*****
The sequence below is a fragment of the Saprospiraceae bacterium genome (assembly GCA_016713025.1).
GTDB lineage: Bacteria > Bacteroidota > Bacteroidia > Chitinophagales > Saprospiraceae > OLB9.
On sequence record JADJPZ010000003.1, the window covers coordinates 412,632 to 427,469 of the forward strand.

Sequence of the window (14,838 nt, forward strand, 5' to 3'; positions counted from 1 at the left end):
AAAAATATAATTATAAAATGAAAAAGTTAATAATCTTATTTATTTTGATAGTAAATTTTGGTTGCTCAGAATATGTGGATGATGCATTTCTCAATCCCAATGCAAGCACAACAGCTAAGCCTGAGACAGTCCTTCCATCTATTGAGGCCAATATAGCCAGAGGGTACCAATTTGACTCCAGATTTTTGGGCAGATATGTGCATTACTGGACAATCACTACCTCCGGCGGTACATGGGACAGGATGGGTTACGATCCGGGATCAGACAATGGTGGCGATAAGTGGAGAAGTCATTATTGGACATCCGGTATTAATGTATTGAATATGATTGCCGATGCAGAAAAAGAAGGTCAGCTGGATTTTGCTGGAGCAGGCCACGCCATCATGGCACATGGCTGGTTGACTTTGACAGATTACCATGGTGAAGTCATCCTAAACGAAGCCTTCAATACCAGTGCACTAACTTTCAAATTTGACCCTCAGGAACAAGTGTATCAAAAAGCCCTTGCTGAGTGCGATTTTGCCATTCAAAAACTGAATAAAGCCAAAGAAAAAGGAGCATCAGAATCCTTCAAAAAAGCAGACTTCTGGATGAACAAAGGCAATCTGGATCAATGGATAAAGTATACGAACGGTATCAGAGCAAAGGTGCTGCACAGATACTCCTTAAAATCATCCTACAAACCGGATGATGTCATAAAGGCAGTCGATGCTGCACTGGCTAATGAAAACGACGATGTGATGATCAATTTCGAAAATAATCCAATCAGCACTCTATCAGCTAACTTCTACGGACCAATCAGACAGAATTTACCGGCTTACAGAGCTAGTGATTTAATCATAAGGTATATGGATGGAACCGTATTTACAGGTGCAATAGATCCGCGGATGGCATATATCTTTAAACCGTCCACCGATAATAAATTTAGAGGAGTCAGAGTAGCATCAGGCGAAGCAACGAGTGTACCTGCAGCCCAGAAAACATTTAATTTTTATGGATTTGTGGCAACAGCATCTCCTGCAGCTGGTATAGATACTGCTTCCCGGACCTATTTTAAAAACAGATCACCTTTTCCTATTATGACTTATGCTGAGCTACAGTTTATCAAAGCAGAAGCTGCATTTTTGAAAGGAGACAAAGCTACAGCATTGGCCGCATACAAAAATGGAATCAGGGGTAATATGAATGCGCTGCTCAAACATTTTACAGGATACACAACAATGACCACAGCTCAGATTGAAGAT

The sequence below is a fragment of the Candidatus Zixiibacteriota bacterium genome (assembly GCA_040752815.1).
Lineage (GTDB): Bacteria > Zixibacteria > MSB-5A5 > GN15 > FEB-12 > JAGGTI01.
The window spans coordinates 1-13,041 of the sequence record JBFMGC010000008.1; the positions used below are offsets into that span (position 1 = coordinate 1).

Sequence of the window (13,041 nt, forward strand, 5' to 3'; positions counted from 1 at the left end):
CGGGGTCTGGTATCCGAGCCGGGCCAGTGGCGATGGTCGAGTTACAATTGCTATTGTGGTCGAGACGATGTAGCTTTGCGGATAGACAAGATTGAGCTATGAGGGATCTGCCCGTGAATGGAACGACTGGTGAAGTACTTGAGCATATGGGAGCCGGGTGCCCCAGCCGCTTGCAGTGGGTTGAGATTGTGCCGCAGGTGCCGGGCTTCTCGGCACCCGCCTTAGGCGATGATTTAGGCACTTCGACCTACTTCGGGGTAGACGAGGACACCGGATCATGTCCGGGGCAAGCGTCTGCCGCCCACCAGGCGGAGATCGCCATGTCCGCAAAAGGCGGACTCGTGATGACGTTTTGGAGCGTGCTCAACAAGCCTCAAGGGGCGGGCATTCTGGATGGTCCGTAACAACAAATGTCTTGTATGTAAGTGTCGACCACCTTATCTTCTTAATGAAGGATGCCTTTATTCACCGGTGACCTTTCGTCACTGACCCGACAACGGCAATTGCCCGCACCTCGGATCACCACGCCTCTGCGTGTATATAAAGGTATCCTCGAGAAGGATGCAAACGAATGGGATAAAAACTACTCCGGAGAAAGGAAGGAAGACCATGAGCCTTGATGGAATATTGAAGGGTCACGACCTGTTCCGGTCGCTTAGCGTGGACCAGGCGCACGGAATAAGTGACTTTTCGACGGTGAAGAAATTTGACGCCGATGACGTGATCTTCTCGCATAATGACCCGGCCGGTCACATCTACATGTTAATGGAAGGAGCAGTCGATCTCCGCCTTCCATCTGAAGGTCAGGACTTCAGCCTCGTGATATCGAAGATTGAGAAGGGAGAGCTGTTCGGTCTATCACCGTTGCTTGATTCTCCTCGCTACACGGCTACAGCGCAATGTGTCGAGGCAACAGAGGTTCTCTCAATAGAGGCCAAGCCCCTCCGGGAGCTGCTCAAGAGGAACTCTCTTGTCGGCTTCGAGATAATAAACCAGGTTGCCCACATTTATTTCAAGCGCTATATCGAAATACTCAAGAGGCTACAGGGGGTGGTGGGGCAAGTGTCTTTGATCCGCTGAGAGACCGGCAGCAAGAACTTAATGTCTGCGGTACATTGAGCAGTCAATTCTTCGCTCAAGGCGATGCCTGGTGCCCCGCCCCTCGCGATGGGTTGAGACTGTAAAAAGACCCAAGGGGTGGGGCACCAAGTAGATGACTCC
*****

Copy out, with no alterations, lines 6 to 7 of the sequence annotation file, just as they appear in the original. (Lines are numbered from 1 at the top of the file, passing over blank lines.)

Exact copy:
The sequence below is a fragment of the Candidatus Zixiibacteriota bacterium genome (assembly GCA_040752815.1).
Lineage (GTDB): Bacteria > Zixibacteria > MSB-5A5 > GN15 > FEB-12 > JAGGTI01.